The reply to elected officials who argue they don’t oppose a sports complex, just the public funding of it, has to be, “So what?” If no public money is involved, these officials would have little say in the matter beyond being sure that such a facility meets zoning and other land use requirements.
Consequently, politicians who stake out the no-public-funding position are trying to have it both ways: they don’t want to alienate voters who support the development of such a facility, but also want the continued support of those who oppose it.
This is not to suggest that a major athletic facility that proposes to draw youth sports tournaments from all over the eastern half of the country would be a sure-fire success no matter whose money is being spent. It’s a crapshoot, just like it was when the state and the Town of Ocean City built the Ocean City convention center back in 1970.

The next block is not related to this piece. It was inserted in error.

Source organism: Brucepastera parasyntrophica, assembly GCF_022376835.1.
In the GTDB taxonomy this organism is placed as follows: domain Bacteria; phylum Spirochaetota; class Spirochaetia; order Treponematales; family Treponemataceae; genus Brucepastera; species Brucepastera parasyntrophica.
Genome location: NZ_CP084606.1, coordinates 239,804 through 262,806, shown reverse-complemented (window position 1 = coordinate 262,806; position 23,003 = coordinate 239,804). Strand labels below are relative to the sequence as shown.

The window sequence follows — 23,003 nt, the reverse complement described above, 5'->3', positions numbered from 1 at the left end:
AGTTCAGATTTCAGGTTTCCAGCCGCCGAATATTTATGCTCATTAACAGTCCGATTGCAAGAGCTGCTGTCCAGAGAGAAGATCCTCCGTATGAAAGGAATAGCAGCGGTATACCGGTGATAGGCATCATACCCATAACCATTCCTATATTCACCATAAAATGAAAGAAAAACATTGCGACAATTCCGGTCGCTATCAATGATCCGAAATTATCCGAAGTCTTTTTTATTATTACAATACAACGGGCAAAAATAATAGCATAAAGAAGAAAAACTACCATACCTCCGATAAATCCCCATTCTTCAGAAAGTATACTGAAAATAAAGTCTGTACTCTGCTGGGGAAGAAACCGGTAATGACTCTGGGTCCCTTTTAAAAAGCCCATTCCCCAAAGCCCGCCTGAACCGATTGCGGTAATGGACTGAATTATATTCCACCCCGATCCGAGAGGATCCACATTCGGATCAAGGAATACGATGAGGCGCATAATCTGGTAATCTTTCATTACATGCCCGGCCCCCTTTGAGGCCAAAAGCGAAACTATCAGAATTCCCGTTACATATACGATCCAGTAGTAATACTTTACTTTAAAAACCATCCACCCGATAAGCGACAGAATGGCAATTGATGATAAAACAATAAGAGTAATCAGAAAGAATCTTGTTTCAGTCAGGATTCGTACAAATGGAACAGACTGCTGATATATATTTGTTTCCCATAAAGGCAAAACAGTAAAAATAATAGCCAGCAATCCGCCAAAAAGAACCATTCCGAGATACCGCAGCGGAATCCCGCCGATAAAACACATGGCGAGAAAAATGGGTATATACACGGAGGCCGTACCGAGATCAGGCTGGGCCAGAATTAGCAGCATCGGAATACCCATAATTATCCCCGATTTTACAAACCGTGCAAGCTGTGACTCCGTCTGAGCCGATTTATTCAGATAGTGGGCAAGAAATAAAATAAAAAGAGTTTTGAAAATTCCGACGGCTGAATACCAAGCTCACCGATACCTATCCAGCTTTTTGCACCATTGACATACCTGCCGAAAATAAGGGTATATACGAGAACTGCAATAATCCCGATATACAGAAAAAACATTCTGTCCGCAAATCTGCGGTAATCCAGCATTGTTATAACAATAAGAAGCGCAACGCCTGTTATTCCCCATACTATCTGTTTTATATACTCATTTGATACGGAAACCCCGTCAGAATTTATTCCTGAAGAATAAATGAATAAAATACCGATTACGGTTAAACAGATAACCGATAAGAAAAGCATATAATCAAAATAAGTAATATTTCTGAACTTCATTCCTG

At the time of its opening, that multi-million-dollar facility was derided throughout the state as a “white elephant” because it sat empty on most days. But, obviously, something did go right over time, because the Roland E. Powell Convention Center is more than five times the size of the original 40,000-square foot structure.
Still, it remains disingenuous for elected officials to profess support for something in which they would have reduced involvement.
Should an investment group buy a tract of cleared land that had once been used for recreational purposes — an abandoned golf course, for instance — its approval would hinge on the findings of the regulatory bodies that govern land use and development.
A project either meets the state and county requirements or it doesn’t, and if it does, elected officials can’t say no just because they don’t like it. Only if a sports complex proposal needed some kind of regulatory accommodation like a zoning change or wastewater disposal solution would politicians’ opinion enter into the equation. And then, the public would find out if that “support” actually exists.